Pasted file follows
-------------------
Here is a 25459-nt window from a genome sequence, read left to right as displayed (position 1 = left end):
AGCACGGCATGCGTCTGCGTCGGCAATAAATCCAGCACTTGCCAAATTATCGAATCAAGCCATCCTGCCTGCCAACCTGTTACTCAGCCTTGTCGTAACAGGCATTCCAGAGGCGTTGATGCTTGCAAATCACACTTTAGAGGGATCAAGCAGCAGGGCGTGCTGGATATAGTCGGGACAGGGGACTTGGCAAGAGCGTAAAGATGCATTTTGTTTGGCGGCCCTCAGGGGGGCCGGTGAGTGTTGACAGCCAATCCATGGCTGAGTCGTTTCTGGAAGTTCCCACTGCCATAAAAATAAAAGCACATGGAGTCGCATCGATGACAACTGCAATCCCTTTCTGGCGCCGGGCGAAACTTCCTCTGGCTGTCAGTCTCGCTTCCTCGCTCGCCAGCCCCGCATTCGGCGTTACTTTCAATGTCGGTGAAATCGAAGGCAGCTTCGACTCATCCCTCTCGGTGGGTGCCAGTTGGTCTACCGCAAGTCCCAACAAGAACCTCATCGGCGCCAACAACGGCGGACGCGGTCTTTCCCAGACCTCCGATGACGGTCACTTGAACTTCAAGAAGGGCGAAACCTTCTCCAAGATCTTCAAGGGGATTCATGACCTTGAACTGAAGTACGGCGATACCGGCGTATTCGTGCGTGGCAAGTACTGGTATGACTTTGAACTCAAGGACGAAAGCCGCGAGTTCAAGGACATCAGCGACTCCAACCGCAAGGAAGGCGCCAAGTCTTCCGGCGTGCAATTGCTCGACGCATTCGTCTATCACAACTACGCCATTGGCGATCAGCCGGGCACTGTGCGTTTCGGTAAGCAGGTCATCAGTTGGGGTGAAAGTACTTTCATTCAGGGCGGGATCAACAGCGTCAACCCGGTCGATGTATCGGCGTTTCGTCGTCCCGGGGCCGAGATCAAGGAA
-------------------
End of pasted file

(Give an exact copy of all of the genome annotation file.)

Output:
Here is a 25459-nt window from a genome sequence, read left to right as displayed (position 1 = left end):
AGCACGGCATGCGTCTGCGTCGGCAATAAATCCAGCACTTGCCAAATTATCGAATCAAGCCATCCTGCCTGCCAACCTGTTACTCAGCCTTGTCGTAACAGGCATTCCAGAGGCGTTGATGCTTGCAAATCACACTTTAGAGGGATCAAGCAGCAGGGCGTGCTGGATATAGTCGGGACAGGGGACTTGGCAAGAGCGTAAAGATGCATTTTGTTTGGCGGCCCTCAGGGGGGCCGGTGAGTGTTGACAGCCAATCCATGGCTGAGTCGTTTCTGGAAGTTCCCACTGCCATAAAAATAAAAGCACATGGAGTCGCATCGATGACAACTGCAATCCCTTTCTGGCGCCGGGCGAAACTTCCTCTGGCTGTCAGTCTCGCTTCCTCGCTCGCCAGCCCCGCATTCGGCGTTACTTTCAATGTCGGTGAAATCGAAGGCAGCTTCGACTCATCCCTCTCGGTGGGTGCCAGTTGGTCTACCGCAAGTCCCAACAAGAACCTCATCGGCGCCAACAACGGCGGACGCGGTCTTTCCCAGACCTCCGATGACGGTCACTTGAACTTCAAGAAGGGCGAAACCTTCTCCAAGATCTTCAAGGGGATTCATGACCTTGAACTGAAGTACGGCGATACCGGCGTATTCGTGCGTGGCAAGTACTGGTATGACTTTGAACTCAAGGACGAAAGCCGCGAGTTCAAGGACATCAGCGACTCCAACCGCAAGGAAGGCGCCAAGTCTTCCGGCGTGCAATTGCTCGACGCATTCGTCTATCACAACTACGCCATTGGCGATCAGCCGGGCACTGTGCGTTTCGGTAAGCAGGTCATCAGTTGGGGTGAAAGTACTTTCATTCAGGGCGGGATCAACAGCGTCAACCCGGTCGATGTATCGGCGTTTCGTCGTCCCGGGGCCGAGATCAAGGAA